Make your own Bayeux
With the Historic Tale Construction Kit.
I apologize for the unavailability of this site earlier today. I believe our problems have been solved.
4 January 2005 - Tuesday
Breaking free from the bloc
A friend and I recently had a conversation about my plans for graduate school. I outlined some of what I will need in order to qualify for a doctorate in history. She warned me that I should be careful -- I could suffer burnout, "or worse."
Burnout does not particularly worry me. I am far less likely to burn out in academia than in (for example) retail work, judging by my experiences so far. However much I seem to punish myself in school, it is far more attractive to me than the alternatives.
"Or worse," I found out, meant becoming a liberal.
Where I come from, turning into a liberal (culturally, politically, or theologically) is about as desirable as (and possibly tantamount to) signing a membership card for the CPUSA.
Nervermind that, these days, "they" are supposed to include everybody from devout Muslims to totalitarian atheists to libertarian agnostics to mainline Protestants to journalists (the lot of 'em) to Republican diplomats who opposed the invasion of Iraq. It's still us versus "them" collectively -- red states versus blue.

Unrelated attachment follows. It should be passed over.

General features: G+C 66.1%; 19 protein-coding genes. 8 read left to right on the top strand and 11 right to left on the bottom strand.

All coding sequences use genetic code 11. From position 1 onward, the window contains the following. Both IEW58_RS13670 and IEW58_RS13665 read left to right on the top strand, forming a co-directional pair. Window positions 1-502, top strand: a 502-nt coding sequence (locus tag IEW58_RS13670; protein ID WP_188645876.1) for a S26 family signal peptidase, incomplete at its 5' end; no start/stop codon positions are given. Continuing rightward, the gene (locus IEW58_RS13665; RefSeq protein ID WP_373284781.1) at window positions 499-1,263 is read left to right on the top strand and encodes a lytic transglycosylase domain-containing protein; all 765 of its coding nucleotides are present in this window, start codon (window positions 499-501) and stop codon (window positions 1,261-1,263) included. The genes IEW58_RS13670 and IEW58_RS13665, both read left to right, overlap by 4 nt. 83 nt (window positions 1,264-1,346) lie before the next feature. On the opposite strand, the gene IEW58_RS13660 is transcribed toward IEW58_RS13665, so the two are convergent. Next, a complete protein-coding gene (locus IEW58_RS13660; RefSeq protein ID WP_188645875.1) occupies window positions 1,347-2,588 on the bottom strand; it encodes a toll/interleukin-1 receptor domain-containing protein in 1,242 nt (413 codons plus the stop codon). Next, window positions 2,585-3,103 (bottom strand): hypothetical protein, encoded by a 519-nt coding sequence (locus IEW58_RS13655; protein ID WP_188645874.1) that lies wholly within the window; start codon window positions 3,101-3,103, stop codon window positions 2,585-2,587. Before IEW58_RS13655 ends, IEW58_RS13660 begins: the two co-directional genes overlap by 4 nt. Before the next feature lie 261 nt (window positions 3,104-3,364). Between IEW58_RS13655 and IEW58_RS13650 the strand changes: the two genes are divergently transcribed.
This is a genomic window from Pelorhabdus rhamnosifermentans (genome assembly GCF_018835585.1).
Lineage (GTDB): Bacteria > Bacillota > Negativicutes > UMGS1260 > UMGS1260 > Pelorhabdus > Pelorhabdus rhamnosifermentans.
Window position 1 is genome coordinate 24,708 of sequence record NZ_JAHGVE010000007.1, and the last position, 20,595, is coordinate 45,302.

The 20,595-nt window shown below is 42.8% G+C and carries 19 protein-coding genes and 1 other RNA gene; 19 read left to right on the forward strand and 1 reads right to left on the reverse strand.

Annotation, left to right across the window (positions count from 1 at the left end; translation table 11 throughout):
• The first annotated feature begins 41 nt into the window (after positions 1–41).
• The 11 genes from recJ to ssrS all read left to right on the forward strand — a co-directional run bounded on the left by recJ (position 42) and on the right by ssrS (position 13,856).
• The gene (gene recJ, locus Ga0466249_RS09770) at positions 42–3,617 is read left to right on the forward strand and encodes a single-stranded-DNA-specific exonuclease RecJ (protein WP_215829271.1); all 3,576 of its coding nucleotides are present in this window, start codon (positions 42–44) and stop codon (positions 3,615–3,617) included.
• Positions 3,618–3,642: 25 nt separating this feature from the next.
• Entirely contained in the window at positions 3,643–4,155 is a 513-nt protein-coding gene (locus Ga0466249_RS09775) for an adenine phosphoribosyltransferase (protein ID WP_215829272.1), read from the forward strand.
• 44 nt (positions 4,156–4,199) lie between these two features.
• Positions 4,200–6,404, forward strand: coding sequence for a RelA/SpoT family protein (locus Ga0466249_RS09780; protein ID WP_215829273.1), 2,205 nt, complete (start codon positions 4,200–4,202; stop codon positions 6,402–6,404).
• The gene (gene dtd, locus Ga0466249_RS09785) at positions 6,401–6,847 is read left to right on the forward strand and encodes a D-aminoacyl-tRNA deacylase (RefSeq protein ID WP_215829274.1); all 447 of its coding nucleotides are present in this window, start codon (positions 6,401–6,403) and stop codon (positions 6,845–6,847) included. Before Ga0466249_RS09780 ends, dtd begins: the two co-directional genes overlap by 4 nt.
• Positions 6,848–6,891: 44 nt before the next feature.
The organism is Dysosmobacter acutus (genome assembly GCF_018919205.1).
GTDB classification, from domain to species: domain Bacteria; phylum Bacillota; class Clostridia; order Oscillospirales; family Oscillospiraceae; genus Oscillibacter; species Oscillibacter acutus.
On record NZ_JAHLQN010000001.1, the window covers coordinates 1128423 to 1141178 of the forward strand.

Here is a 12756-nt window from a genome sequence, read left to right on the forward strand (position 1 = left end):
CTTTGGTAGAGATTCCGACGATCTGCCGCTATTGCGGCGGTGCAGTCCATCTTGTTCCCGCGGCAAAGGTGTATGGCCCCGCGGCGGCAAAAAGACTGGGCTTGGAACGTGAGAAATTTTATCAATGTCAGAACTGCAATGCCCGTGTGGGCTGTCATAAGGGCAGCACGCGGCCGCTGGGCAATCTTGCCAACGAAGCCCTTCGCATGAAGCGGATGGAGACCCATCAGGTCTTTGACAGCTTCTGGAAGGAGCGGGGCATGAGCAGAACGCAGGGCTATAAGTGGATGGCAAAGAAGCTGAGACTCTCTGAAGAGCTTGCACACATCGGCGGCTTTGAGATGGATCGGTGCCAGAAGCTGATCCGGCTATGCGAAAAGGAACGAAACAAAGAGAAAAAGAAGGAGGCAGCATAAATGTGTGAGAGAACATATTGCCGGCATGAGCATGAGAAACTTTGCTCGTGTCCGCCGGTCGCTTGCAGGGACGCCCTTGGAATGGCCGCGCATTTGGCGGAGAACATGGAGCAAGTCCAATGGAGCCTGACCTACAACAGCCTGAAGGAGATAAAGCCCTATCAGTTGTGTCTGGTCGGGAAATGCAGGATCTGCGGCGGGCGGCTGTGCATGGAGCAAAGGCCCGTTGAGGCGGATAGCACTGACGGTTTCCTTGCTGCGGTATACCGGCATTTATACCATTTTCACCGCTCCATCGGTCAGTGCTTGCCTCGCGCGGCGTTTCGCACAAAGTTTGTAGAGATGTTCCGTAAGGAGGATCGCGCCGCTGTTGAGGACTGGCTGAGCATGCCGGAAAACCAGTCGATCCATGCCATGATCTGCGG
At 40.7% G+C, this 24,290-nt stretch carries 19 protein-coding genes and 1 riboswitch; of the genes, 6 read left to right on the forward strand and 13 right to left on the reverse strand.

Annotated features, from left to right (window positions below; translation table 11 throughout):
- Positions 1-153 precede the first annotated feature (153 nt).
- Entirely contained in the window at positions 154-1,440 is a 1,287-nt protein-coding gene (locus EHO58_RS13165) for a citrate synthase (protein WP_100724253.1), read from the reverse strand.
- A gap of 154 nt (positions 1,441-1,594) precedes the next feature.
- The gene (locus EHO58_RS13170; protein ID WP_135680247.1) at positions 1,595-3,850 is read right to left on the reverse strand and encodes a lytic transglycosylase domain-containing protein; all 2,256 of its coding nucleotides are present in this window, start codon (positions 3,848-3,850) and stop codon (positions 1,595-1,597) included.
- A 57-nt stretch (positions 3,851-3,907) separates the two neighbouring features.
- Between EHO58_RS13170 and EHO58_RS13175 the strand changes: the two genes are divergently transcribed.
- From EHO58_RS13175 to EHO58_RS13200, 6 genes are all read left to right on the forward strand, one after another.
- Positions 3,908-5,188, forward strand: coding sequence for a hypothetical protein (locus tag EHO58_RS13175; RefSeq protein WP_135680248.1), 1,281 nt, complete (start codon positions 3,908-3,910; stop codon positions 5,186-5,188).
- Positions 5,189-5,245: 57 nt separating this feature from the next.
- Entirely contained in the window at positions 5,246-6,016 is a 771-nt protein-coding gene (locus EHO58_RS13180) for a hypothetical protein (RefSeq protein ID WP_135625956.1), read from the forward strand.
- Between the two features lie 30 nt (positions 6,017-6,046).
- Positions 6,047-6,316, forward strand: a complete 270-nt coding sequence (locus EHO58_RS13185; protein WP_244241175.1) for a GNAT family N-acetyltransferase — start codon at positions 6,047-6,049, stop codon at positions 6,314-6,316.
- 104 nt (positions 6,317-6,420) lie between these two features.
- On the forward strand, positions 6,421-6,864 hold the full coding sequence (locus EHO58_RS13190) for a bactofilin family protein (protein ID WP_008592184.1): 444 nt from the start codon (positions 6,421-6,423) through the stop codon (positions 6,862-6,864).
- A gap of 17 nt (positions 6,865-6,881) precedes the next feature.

Anyway, I tried to point out that evangelicals have done well for themselves at some of the most prestigious schools in the world. I also pointed out that some intellectuals who are liberal by the standards of American evangelicals (I gave the example of C. S. Lewis) are highly regarded by the evangelical community.
I am beginning to detest the "conservative" versus "liberal," "us" versus "them" dichotomy. First, it glosses over the true philosophical divisions involved: we often misapprehend entirely the motivations and convictions of our ideological opponents.* Second, it politicizes things that should not be politicized: we tend to substitute bullying for valid argument. Third, it makes us paranoid: we trust no one except those who already agree with us on particulars. (And when I say "we" are vulnerable to these problems, I mean everyone who adopts the mentality, whether characterized as conservative or liberal.)